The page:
Why words matter when we talk about climate change

Silly talk of 'climate alarmism' doesn’t help, nor does defeatism

Two lemurs eat iced fruit to cool off at the Rome Zoo as temperatures touch 40°C during a heat wave in July. AFP
Powered by automated translation

Words matter. Most people understand that, but in the past few days a well-known British newspaper columnist tweeted something very odd.

The columnist wondered why people in Britain are worried about climate change when this summer has been miserably rain-filled in England. “They chose the wrong year for climate alarmism, didn’t they?” she wrote.

Hilarious? Not really. The writer chose the wrong year for what some call “climate change scepticism”.

But words matter here too. That sanitised word “scepticism” is often camouflage for science denial. There are still some in positions of influence who choose to confuse, either deliberately or ignorantly, the weather (which varies daily) with climate (long-term weather patterns). Changing weather is normal. Climate change – as most nine-year-olds can explain – is often disastrous.

Words matter again, because those who suggest that scientists are “climate alarmists” are simply unable to understand facts. The findings of the UN Intergovernmental Panel on Climate Change are clear. Climate change is a real and present danger to us all. The IPCC has 195 members and the UN points to thousands of people from all over the world who contribute to its work. Yet in 2023, these international scientists are sometimes derided for “climate alarmism” even though the IPCC is clear that a humanitarian disaster will eventually follow unchecked global warming.

That’s what makes the UAE’s role in hosting Cop28 this year so important. And that’s why the UAE has the most difficult diplomatic task of bringing nations with diverse interests and problems together to reach consensus.

Quote
If you are part of a problem, you can also be part of the solution. And we are all part of this problem

Yet again words matter.

I first heard the words “global warming” in the 1990s, but the phrase was coined much earlier. Credit is given to a Columbia University geochemist Wallace Broecker. Back in 1975, he used the phrase to describe an increase in the Earth’s average surface temperature caused by greenhouse gas emissions. In previous decades, scientists talked loosely of “inadvertent climate modification”. Following Mr Broecker, that phrase became more seriously “climate change” in a landmark 1979 US National Academy of Sciences study on increasing emissions of carbon dioxide.

Then came what is possibly my favourite and most striking phrase about the human effect on weather patterns. The Rocky Mountain Institute co-founder Hunter Lovins linked climate change to new weather patterns by calling it “global weirding”. These “weird” changes included rising sea temperatures, the prospect of flooding and extreme weather of different kinds in different locations.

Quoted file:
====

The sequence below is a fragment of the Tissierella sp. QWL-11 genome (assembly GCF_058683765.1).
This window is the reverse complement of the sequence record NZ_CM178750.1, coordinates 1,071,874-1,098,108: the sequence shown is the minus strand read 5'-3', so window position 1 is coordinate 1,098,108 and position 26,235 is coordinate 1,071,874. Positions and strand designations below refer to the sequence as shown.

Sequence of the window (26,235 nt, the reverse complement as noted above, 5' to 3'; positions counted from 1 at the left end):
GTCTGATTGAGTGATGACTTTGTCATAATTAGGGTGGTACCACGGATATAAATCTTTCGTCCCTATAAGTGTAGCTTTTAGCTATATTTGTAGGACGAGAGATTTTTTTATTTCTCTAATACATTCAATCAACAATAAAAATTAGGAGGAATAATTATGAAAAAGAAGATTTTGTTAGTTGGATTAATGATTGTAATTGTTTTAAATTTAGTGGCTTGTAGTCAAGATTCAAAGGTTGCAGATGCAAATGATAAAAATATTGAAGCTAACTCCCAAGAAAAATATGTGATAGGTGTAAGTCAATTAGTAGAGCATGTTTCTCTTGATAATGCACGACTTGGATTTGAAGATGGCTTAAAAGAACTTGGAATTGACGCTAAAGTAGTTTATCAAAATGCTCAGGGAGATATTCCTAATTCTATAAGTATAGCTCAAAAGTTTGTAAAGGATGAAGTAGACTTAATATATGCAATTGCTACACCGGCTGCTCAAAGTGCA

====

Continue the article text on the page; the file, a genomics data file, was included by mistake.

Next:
Prof Lovins pointed out that whatever was happening to the climate did not necessarily mean warmer weather. Instead, historic weather patterns were being disrupted by human activity in “weird” ways. There would be, Prof Lovins predicted, more extremes, more and heavier rain, sometimes greater heat and severe droughts, stronger winds, changes in ocean temperatures, shifting currents and the cracking of the ice shelf.

The “global weirding” phrase is not popular with IPCC scientists, but it does colourfully sum up disrupted weather patterns.

Whatever name you call it, what is striking is that humans have woken up only slowly to the threat. Since phrases such as “global warming” and “climate change” were first coined in the 1970s, we have had half a century to consider what to do about it. As a result some now speak of a “climate emergency”.

News broadcasts over the past two years include those familiar yet frightening tales of wildfires in Canada, Australia and Greece, heatwaves in Europe, floods in Pakistan, drought in the Sahel, and the threat to the existence of low-lying islands in the Caribbean and the Maldives through rising sea levels.

Talk of “climate alarmism” therefore is not just disingenuous. It is dangerous. Alarm is a reasonable response to something that is profoundly alarming. But hope is also reasonable. Those who criticise the very idea of the UAE as an oil-producing state hosting a climate conference are mistaken.

We are all part of the global warming problem, both as consumers and as producers. If you believe the solution is “Just Stop Oil”, as some British climate activists say, then without a clear transition you might as well say stop the economy, stop air traffic, stop automobiles and reinvigorate that old 1960s musical, Stop the World – I Want to Get Off.

True, we have to move faster. But we also need to move on new technologies for transportation, for making concrete, cement, steel, road building, plastics, and many other processes for the things we need and do every day.

Silly talk of “climate alarmism” doesn’t help. Nor does defeatism. And neither does the complacency of those who either do not see the problem, do not care, or prefer cheap jibes to real changes in behaviour. If you are part of a problem, you can also be part of the solution. And we are all part of this problem.

Words, therefore, really do matter. The words that matter most would be those signalling broad agreement in the final communique of the parties at Cop28 at the end of 2023.

Another word also matters a great deal. That word is worth repeating. It is “hope”.

Published: August 02, 2023, 7:00 AM